Several years ago, the lower level of the Walter Washington Convention Center in our nation’s capital displayed, in vivid props and models, the process and timetable Iran was using in its quest to formulate military grade nuclear capabilities.
The display was daunting and perhaps prophetic. The American Israel Public Affairs Committee (AIPAC) virtually showed its thousands of attendees and the world, for that matter, the existential threat Iran posed to Israel and the West if it wasn’t stopped.
This coming Sunday, March 20, through Tuesday, March 22, over 15,000 supporters of Israel will again meet at the very same Convention Center in Washington, D.C. to take on the issues of importance regarding Israel, its security and prosperity and its important relationship to the U.S. and the world.
It is the nation’s largest pro-Israel get-together. Over two-thirds of U.S. Congress members attend. Over 3,600 students from 630 universities are expected, with nearly 300 synagogue delegations coming.
The AIPAC Policy Conference has been a place where Jews representing a diversity of denominations, political, social and economic backgrounds as well as gentile friends of Israel congregate. This year, the U.S. Presidential election will appropriately take center stage.
Democrat Party front-runner Hillary Clinton is scheduled to address the Conference as well as Ted Cruz and Donald Trump, a particularly divisive character who appears to be succeeding in his quest to be the Republican standard bearer.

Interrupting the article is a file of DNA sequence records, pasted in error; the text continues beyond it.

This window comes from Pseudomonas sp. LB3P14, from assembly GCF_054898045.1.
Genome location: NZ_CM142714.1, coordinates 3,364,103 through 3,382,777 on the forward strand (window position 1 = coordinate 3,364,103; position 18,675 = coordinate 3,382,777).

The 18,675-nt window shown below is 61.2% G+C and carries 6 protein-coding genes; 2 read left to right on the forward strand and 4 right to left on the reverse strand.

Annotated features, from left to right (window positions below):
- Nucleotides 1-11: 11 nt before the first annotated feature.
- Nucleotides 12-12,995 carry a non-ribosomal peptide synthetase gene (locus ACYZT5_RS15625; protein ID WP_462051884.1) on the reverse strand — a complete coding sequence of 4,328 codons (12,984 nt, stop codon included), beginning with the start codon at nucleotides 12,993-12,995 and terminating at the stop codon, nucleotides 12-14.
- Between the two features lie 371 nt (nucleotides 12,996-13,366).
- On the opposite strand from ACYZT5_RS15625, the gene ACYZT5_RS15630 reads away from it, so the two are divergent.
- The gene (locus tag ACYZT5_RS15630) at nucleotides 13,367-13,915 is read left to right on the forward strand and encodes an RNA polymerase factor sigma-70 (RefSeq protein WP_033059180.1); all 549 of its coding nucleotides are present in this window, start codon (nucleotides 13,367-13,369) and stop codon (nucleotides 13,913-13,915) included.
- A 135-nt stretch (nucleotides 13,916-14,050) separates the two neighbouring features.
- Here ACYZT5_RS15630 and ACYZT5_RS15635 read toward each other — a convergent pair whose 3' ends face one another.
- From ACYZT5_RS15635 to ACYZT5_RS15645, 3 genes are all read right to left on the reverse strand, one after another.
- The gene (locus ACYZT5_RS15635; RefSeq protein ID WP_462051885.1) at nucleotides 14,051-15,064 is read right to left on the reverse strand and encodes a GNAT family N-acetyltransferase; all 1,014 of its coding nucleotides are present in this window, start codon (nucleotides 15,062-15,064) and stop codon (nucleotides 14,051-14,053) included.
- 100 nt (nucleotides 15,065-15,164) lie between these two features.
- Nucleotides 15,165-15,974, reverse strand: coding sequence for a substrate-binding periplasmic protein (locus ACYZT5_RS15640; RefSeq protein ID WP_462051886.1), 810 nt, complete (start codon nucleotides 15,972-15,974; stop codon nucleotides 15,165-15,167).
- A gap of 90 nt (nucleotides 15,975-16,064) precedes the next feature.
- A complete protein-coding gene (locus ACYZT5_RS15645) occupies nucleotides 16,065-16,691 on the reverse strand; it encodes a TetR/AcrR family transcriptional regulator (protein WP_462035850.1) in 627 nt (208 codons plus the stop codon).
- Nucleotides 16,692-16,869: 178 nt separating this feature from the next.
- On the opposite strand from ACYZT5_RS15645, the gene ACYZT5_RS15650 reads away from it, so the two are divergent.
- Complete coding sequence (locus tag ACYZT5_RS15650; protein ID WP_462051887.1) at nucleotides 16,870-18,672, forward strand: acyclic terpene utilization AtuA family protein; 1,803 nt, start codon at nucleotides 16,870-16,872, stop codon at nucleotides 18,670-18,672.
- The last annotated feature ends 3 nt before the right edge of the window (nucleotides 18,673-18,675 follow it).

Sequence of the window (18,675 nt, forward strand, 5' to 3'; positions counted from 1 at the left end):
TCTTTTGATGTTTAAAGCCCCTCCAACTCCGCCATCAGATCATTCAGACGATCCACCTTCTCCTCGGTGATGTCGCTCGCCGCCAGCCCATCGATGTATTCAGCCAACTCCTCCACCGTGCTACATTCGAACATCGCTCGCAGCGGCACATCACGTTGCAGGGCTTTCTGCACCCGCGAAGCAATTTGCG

We all know that the both the Democrat and Republican primaries have involved, at times, heated debates. But the attention given to Mr. Trump, who has said he’d want to enter the presidency as a neutral party in any Israel-Palestinian discussion, and the support he’s received from racist and anti-Semitic extremists such as David Duke, at one time the face of the KKK, has drawn its share of criticism certainly from Jewish Democrats, but also from Jewish Republicans. We have also heard classless heckling and even seen deplorable physical violence covered by national network and cable news companies, not to mention on social media at various political rallies.
Still, at Policy Conference, as it is called, we strongly suggest that those in attendance listen with rapt attention and respond only at the highest levels of courtesy and dignity for these candidates even if their comments cause disagreement. The candidates have political baggage, as most do. But neither the candidate nor the party should stop us from showing that when the last vote is counted, we as a faith-based community will be there to support the newly elected President of these United States. The presidential candidates should leave AIPAC knowing that the American Jewish community will strongly and loyally support the new White House Administration when it comes to the security of the State of Israel and peace in the Middle East.
Several years ago, AIPAC was correct in its concerns over Iran. Now we need to be correct in our posture and reception of the people who could be facing off soon for the Presidency.
In the coming year, all of the candidates will hopefully remember just one noise they heard at AIPAC: the applause.